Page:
Researchers Seek Common Ground On Regeneration

Ah, the privileged life of a salamander. Chop off a limb, and within days a new one grows in its place. In recent years, scientists have become increasingly interested in tracing the molecular origins of this seemingly magical ability. By harnessing the mechanisms involved in a number of animal models, researchers hope to one day grow a variety of new human tissues in place of the old or defective, thereby supplanting the need for less "natural" remedies such as bionic limbs or organ transplant

Eugene Russo
May 23, 1999

Ah, the privileged life of a salamander. Chop off a limb, and within days a new one grows in its place. In recent years, scientists have become increasingly interested in tracing the molecular origins of this seemingly magical ability. By harnessing the mechanisms involved in a number of animal models, researchers hope to one day grow a variety of new human tissues in place of the old or defective, thereby supplanting the need for less "natural" remedies such as bionic limbs or organ transplantation. Unlike common wound healing, regeneration leaves a perfect replacement of the original tissue without scarring.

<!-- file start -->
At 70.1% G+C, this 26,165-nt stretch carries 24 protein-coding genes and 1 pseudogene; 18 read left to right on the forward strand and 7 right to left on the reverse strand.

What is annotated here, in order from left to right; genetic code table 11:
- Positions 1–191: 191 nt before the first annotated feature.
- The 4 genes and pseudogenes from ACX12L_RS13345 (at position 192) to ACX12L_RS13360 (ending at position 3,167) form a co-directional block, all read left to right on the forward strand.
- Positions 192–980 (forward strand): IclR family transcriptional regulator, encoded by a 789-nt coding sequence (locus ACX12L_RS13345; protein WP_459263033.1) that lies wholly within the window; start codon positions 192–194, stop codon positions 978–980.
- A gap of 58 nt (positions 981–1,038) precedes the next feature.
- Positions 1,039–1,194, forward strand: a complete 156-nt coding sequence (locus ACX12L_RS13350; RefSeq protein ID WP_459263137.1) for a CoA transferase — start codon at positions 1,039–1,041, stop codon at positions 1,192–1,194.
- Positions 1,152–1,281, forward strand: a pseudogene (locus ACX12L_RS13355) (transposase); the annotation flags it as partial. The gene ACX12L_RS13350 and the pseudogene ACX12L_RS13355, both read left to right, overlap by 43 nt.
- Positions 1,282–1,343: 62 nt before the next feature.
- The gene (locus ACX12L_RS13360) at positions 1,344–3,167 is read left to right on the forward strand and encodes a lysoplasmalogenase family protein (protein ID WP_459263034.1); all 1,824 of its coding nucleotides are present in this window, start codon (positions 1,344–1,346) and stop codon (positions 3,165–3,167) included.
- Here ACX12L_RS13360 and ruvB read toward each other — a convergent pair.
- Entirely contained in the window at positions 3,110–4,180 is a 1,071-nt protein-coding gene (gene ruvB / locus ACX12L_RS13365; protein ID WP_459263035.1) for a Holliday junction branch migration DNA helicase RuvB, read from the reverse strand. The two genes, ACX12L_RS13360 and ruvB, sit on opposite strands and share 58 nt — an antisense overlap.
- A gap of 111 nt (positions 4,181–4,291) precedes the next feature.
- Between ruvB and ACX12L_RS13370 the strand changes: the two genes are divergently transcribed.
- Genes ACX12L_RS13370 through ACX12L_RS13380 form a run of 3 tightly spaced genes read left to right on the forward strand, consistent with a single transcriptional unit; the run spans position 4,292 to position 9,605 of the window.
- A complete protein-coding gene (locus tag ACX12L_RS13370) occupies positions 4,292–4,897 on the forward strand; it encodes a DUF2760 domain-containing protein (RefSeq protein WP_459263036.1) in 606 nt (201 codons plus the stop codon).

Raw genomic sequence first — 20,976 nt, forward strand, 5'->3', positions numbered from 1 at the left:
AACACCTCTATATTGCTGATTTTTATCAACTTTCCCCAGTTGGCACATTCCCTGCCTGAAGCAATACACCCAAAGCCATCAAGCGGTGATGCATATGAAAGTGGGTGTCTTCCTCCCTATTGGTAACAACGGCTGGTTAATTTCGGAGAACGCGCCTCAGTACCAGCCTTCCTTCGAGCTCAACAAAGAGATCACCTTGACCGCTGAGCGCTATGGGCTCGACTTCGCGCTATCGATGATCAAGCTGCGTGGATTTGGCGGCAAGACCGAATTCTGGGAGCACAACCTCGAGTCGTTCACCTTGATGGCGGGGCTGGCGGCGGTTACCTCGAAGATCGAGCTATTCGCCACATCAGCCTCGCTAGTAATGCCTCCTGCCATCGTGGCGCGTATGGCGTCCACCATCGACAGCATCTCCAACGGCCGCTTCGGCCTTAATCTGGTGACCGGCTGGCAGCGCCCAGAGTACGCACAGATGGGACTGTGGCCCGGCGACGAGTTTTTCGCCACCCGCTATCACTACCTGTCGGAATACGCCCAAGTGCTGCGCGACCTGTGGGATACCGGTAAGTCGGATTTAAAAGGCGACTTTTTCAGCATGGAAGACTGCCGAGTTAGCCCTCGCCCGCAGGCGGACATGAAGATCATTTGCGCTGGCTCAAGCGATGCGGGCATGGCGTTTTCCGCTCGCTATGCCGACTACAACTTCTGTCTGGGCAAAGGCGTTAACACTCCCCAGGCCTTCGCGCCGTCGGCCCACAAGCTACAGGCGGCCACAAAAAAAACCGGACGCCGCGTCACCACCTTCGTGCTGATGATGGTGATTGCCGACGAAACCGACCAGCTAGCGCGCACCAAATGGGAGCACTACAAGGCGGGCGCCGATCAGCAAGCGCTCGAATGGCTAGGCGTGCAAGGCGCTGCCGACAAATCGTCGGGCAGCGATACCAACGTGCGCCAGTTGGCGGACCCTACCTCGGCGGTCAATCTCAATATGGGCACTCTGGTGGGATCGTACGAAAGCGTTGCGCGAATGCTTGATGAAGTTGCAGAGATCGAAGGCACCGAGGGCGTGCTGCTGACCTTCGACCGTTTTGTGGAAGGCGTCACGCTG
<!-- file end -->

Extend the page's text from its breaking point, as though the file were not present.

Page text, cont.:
Driven by basic research advances in cell and developmental biology, immunology, and surface and polymer chemistry, regenerative biology generally involves either the transplantation of isolated adult, fetal, or stem cells, the implantation of bioartificial tissues into a biodegradable scaffold or matrix, or the induction of regeneration in situ. Despite progress in...

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